Film Study: Ohio State's Game Plan for Taking Down Clemson in the Fiesta Bowl

By Kyle Jones on December 30, 2016 at 7:45 am
Defeating Dabo Swinney's Tigers won't be easy for Urban Meyer's squad.
Logan Bowles-USA TODAY Sports

As a football junkie, watching hours of Clemson film over the past month has been an absolute pleasure. As an Ohio State alum, the experience hasn't been quite as enjoyable.

Ohio State Football Film Study

In total, the Tigers are clearly one of the most complete and talented teams in the country and deserve all the praise heaped upon them over the past 12 months. Though they lost a close game to Pittsburgh and kept a few games closer than they should've been, discount Dabo Swinney's Tigers at your own risk. 

Though the Buckeyes possess plenty of skill and natural ability on their own, they won't simply be able to show up and push their opponents around in this Fiesta Bowl. Though talent and execution almost always trump scheme in any game, the smallest of play-calling adjustments could make the difference between teams as loaded as these two.

With that in mind, here are three key areas that I believe could help the Buckeyes come out on top in what is sure to be an epic contest between two heavyweight programs:

The QB Run Game

Good teams like Florida State and Virginia Tech that feature downhill rushing attacks saw limited success against the Tiger defense and only kept things close thanks to turnovers and trick plays. Conversely, Louisville quarterback Lamar Jackson likely clinched the Heisman after his performance in Death Valley, racking up 162 yards on the ground to go with 295 through the air.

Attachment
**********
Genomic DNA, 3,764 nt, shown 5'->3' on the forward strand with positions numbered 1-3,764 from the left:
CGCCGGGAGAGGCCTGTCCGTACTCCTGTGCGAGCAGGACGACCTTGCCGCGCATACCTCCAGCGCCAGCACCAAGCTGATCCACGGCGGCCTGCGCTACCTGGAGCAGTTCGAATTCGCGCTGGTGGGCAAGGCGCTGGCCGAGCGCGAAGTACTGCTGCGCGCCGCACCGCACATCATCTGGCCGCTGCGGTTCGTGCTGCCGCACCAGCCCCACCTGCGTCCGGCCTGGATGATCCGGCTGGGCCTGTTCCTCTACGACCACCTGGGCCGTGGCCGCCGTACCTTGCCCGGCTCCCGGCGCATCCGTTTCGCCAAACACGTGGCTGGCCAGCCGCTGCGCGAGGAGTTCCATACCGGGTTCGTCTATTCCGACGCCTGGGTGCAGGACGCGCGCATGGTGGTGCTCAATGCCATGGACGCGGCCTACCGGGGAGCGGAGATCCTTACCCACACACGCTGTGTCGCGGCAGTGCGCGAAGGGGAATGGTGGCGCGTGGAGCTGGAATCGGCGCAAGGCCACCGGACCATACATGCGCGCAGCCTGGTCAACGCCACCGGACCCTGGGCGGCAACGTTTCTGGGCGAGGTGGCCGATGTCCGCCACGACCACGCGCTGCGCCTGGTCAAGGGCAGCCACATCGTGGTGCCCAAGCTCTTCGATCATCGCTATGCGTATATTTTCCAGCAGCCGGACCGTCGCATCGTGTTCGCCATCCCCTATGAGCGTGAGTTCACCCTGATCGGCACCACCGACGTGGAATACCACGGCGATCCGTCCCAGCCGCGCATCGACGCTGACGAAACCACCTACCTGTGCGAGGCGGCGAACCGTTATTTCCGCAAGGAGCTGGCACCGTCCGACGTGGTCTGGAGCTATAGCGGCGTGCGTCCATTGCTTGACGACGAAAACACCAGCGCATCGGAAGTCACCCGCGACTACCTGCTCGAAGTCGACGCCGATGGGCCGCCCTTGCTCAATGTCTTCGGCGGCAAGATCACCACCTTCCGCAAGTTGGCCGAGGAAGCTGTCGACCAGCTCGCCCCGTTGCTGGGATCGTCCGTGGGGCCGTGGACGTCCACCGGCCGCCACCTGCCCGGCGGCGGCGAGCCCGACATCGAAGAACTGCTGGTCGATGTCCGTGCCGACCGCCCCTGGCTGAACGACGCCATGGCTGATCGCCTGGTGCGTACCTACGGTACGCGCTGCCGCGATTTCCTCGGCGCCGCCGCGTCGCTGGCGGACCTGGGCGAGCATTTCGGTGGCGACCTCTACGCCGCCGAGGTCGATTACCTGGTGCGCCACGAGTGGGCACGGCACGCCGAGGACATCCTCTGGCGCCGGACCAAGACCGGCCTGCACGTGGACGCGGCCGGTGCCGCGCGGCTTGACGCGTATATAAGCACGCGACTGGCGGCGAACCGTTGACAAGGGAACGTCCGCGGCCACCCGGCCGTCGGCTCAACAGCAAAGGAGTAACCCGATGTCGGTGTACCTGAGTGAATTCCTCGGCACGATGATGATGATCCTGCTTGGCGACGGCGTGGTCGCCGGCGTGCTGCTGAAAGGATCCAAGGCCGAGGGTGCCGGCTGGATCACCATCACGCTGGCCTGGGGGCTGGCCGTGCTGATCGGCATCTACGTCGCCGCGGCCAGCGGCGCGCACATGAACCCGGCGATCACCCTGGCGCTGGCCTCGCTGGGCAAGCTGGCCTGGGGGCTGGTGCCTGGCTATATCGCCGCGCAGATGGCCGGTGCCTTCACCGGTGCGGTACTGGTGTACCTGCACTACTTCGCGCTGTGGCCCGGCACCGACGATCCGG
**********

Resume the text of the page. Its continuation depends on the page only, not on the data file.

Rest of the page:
Clemson safety Jadar Johnson made waves earlier this week when he said the Tigers had faced better quarterbacks then Ohio State's J.T. Barrett, but lost in the bulletin-board material was an obvious focus of his team's upcoming game plan:

"I'm not taking anything away from him, he's definitely a good player but I feel like his strong point is on his legs. If we can limit him with that we'll be able to play."

Johnson's comments have merit, as not only have Barrett's legs rescued the Buckeye offense at multiple points this season, the Tigers know what kind of damage a running quarterback can do.

Many of Jackson's rushing yards were the byproduct of pure athleticism, but the Cardinals used the Tigers' aggressive defensive philosophy against them, calling for misdirection to spring big plays. One such concept was a QB counter that looked initially like a play-action pass, with Jackson appearing to look downfield while the Tigers rushed upfield and into the path of his blockers.

While Barrett doesn't have quite the same set of wheels as Jackson, he's a strong runner between the tackles on runs like these, and the Buckeyes have become better about disguising QB counter plays as the season has gone on. While it's not always pretty, Barrett's legs turn the Buckeye offense from average to effective, and have tilted the balance in their favor during a number of games, including the most recent one.

A Varied Option Attack

Despite building his philosophy around a strong inside running game, Urban Meyer will likely avoid going directly at Clemson's massive defensive front. Much as they did in the 2014 Orange Bowl against the Tigers, we should expect the Buckeyes to attack the edges heavily in the run game, with concepts like the Buck Sweep and Lead Outside Zone.